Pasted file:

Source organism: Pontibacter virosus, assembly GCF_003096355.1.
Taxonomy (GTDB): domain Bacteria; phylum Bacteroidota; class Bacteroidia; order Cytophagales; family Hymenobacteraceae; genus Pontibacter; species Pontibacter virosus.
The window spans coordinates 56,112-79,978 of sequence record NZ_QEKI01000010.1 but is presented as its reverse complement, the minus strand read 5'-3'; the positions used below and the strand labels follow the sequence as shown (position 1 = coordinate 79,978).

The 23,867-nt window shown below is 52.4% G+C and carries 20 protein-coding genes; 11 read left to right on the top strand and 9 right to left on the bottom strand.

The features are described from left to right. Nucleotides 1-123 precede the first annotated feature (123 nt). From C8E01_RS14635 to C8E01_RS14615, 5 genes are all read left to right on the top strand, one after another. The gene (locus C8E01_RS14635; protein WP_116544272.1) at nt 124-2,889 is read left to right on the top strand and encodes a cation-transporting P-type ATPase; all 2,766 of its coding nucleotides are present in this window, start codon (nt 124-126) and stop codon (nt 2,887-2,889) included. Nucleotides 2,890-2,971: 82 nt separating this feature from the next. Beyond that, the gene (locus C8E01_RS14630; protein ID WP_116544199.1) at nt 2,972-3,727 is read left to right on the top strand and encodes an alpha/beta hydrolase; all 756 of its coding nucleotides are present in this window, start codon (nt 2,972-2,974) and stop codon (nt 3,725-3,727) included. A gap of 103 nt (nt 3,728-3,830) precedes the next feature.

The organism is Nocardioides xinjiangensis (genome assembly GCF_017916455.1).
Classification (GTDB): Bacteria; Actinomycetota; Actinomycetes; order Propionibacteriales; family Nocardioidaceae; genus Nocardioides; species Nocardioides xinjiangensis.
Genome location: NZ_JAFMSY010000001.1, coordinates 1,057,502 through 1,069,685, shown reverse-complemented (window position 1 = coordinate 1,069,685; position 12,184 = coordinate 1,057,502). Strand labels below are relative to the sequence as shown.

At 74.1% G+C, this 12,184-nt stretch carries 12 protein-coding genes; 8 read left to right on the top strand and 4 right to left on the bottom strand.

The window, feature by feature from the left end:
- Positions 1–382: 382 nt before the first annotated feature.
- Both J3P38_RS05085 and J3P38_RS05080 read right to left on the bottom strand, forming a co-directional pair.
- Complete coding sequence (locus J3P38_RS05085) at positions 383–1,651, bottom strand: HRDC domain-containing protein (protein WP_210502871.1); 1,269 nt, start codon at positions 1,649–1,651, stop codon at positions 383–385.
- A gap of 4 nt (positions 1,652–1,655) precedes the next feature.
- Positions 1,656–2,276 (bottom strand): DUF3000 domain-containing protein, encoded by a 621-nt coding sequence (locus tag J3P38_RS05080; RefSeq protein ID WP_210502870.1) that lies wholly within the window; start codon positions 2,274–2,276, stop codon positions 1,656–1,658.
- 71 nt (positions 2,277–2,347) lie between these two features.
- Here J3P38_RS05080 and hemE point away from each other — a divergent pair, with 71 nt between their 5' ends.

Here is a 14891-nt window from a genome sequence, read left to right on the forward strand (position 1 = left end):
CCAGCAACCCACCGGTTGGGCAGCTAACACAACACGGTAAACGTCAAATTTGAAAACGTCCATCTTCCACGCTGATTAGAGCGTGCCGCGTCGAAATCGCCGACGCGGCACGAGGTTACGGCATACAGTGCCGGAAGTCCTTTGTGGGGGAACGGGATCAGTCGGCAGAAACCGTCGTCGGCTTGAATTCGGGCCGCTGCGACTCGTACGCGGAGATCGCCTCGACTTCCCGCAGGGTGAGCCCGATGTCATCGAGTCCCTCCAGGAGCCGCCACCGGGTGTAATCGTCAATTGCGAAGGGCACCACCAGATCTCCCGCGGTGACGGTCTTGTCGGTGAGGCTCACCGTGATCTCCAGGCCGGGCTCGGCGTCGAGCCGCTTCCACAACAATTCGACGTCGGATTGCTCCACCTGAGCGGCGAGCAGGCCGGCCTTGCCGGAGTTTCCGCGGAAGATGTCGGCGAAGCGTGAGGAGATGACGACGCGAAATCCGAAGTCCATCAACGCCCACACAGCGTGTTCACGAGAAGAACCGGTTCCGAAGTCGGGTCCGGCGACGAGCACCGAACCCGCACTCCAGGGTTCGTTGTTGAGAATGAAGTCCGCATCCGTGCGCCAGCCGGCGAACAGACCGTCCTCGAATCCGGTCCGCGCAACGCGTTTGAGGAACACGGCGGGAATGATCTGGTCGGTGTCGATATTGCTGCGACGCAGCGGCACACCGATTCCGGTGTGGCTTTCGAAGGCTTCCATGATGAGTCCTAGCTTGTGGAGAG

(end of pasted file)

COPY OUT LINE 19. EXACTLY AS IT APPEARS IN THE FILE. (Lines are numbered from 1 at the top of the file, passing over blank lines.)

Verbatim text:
CCAGCAACCCACCGGTTGGGCAGCTAACACAACACGGTAAACGTCAAATTTGAAAACGTCCATCTTCCACGCTGATTAGAGCGTGCCGCGTCGAAATCGCCGACGCGGCACGAGGTTACGGCATACAGTGCCGGAAGTCCTTTGTGGGGGAACGGGATCAGTCGGCAGAAACCGTCGTCGGCTTGAATTCGGGCCGCTGCGACTCGTACGCGGAGATCGCCTCGACTTCCCGCAGGGTGAGCCCGATGTCATCGAGTCCCTCCAGGAGCCGCCACCGGGTGTAATCGTCAATTGCGAAGGGCACCACCAGATCTCCCGCGGTGACGGTCTTGTCGGTGAGGCTCACCGTGATCTCCAGGCCGGGCTCGGCGTCGAGCCGCTTCCACAACAATTCGACGTCGGATTGCTCCACCTGAGCGGCGAGCAGGCCGGCCTTGCCGGAGTTTCCGCGGAAGATGTCGGCGAAGCGTGAGGAGATGACGACGCGAAATCCGAAGTCCATCAACGCCCACACAGCGTGTTCACGAGAAGAACCGGTTCCGAAGTCGGGTCCGGCGACGAGCACCGAACCCGCACTCCAGGGTTCGTTGTTGAGAATGAAGTCCGCATCCGTGCGCCAGCCGGCGAACAGACCGTCCTCGAATCCGGTCCGCGCAACGCGTTTGAGGAACACGGCGGGAATGATCTGGTCGGTGTCGATATTGCTGCGACGCAGCGGCACACCGATTCCGGTGTGGCTTTCGAAGGCTTCCATGATGAGTCCTAGCTTGTGGAGAG